- A pre-qualification guarantees a mortgage approval. A pre-qualification is an initial assessment of your financial situation and an estimate of the mortgage amount you may be eligible for. However, it’s not a guarantee of approval. A pre-approval, on the other hand, involves a more in-depth review of your financial situation and is a stronger indication of your eligibility for a mortgage.
- Focusing solely on the interest rate. While the interest rate is a crucial factor in determining your mortgage cost, it’s not the only factor. It’s essential to consider other elements such as points, closing costs, and loan terms when comparing mortgage offers.
- Adjustable-rate mortgages (ARMs) are always a bad choice. Adjustable-rate mortgages can be a good option for some borrowers, particularly those who plan to sell or refinance their homes before the initial fixed-rate period ends. However, it’s crucial to understand the risks associated with ARMs and how rate adjustments may impact your monthly payments.
- Taking on a mortgage you can’t afford. Overextending yourself financially by taking on a mortgage you can’t comfortably afford can lead to financial stress and, in the worst case, foreclosure. Use out mortgage calculator to determine a realistic budget, and ensure you have a stable income and emergency savings to cover at least 6 months of expenses before committing to a mortgage.
- The lowest interest rate is always the best deal. While a lower interest rate can result in significant savings, it’s essential to consider the overall mortgage package. Some lenders may offer a lower interest rate but charge higher fees or have unfavorable terms. Be sure to compare all aspects of a mortgage offer before making a decision.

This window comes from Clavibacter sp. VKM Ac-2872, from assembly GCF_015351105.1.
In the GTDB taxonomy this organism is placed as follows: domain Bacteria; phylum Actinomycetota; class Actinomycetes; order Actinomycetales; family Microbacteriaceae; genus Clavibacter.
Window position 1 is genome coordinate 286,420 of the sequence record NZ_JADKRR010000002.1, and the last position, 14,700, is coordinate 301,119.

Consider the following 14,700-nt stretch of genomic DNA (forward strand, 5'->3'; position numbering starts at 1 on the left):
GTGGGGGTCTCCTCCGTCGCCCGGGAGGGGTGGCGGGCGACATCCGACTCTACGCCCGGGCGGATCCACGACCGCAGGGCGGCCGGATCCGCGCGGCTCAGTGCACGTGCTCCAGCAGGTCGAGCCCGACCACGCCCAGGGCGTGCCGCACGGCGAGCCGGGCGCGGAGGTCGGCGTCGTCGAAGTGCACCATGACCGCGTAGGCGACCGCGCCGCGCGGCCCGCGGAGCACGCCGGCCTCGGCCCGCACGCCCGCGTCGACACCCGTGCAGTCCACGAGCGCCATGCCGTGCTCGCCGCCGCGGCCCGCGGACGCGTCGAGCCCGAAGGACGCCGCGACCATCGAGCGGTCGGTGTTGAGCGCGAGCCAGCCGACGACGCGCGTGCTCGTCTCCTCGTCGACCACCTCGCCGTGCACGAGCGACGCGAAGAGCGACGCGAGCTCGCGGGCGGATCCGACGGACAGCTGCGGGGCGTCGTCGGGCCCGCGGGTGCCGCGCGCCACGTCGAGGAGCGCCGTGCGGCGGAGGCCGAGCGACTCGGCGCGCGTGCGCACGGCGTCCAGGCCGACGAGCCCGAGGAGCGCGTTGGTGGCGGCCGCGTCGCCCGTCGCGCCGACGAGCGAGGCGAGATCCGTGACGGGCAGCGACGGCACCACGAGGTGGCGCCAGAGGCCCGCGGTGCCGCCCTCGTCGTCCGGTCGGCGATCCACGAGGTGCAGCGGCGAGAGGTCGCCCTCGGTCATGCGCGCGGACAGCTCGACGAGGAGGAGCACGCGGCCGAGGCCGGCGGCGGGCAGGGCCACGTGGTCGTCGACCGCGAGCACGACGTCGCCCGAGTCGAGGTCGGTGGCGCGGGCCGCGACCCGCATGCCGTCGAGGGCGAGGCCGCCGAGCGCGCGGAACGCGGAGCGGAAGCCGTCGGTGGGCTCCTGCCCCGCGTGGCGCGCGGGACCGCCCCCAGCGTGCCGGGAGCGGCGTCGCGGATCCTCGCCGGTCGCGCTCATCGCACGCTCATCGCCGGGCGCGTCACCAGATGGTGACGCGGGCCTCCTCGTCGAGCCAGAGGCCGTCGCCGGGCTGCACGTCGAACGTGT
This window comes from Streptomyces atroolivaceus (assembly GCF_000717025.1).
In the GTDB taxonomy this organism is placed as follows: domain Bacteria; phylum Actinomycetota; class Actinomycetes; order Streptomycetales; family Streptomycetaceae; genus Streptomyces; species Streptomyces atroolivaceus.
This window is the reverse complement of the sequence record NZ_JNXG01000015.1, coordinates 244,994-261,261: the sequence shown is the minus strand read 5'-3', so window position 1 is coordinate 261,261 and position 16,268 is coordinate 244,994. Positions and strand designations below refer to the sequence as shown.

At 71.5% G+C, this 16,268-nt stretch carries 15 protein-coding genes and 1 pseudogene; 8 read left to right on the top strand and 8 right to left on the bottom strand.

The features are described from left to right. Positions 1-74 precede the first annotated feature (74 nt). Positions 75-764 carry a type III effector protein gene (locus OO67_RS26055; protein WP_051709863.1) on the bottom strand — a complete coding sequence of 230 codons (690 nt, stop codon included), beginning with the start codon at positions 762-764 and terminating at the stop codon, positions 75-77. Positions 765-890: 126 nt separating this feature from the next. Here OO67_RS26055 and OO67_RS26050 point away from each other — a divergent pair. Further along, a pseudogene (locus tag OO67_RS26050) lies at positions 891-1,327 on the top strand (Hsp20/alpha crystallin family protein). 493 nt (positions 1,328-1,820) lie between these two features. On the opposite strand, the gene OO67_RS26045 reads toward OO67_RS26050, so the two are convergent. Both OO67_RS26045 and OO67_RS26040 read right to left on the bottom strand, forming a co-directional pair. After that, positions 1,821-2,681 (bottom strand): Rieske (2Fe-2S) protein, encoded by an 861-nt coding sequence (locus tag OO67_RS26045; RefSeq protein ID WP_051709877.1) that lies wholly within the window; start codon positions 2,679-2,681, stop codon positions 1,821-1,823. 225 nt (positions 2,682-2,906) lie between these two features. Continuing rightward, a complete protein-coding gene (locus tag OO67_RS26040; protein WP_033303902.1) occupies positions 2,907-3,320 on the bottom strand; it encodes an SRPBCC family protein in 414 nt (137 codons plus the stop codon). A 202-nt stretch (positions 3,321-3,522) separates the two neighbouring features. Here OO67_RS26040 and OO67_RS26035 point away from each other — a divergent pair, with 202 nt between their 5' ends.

- Ignoring mortgage prepayment penalties. Some mortgages come with prepayment penalties, which can be costly if you decide to pay off your loan early or refinance. Always check for prepayment penalties when comparing loan offers and consider their potential impact on your future plans.
- Your mortgage payment is your only housing expense. In addition to your mortgage payment, homeownership involves other expenses such as property taxes, homeowners insurance, maintenance, and homeowners association (HOA) fees. Be prepared for these additional costs when budgeting for a home.
- Not locking in your mortgage rate. Mortgage rates can fluctuate daily, and if you don’t lock in your rate, you may end up with a higher rate when it’s time to close on your home. It’s important to discuss rate lock options with your lender and secure the best possible rate for your mortgage.